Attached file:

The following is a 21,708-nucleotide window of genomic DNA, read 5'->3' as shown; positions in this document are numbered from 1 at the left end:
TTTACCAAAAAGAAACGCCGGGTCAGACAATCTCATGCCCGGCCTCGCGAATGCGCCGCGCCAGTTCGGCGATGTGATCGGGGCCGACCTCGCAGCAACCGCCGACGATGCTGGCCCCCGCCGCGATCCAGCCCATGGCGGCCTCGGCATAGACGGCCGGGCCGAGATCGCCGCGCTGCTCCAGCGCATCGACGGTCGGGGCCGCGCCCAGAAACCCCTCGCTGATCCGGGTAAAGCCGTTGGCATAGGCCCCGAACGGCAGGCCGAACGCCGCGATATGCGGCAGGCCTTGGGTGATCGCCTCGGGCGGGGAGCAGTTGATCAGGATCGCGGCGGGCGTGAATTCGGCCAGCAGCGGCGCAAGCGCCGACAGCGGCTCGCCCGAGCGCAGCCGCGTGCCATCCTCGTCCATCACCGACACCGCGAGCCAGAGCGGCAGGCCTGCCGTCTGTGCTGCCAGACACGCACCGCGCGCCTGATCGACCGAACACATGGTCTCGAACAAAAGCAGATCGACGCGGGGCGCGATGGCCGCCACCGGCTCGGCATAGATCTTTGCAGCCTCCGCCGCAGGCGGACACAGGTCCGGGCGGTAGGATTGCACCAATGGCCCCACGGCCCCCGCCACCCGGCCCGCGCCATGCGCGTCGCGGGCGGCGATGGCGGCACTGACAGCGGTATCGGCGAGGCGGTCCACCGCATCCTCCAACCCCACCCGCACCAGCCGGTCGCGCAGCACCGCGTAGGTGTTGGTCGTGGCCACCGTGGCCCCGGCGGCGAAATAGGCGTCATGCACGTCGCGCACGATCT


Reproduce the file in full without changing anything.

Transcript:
The following is a 21,708-nucleotide window of genomic DNA, read 5'->3' as shown; positions in this document are numbered from 1 at the left end:
TTTACCAAAAAGAAACGCCGGGTCAGACAATCTCATGCCCGGCCTCGCGAATGCGCCGCGCCAGTTCGGCGATGTGATCGGGGCCGACCTCGCAGCAACCGCCGACGATGCTGGCCCCCGCCGCGATCCAGCCCATGGCGGCCTCGGCATAGACGGCCGGGCCGAGATCGCCGCGCTGCTCCAGCGCATCGACGGTCGGGGCCGCGCCCAGAAACCCCTCGCTGATCCGGGTAAAGCCGTTGGCATAGGCCCCGAACGGCAGGCCGAACGCCGCGATATGCGGCAGGCCTTGGGTGATCGCCTCGGGCGGGGAGCAGTTGATCAGGATCGCGGCGGGCGTGAATTCGGCCAGCAGCGGCGCAAGCGCCGACAGCGGCTCGCCCGAGCGCAGCCGCGTGCCATCCTCGTCCATCACCGACACCGCGAGCCAGAGCGGCAGGCCTGCCGTCTGTGCTGCCAGACACGCACCGCGCGCCTGATCGACCGAACACATGGTCTCGAACAAAAGCAGATCGACGCGGGGCGCGATGGCCGCCACCGGCTCGGCATAGATCTTTGCAGCCTCCGCCGCAGGCGGACACAGGTCCGGGCGGTAGGATTGCACCAATGGCCCCACGGCCCCCGCCACCCGGCCCGCGCCATGCGCGTCGCGGGCGGCGATGGCGGCACTGACAGCGGTATCGGCGAGGCGGTCCACCGCATCCTCCAACCCCACCCGCACCAGCCGGTCGCGCAGCACCGCGTAGGTGTTGGTCGTGGCCACCGTGGCCCCGGCGGCGAAATAGGCGTCATGCACGTCGCGCACGATCT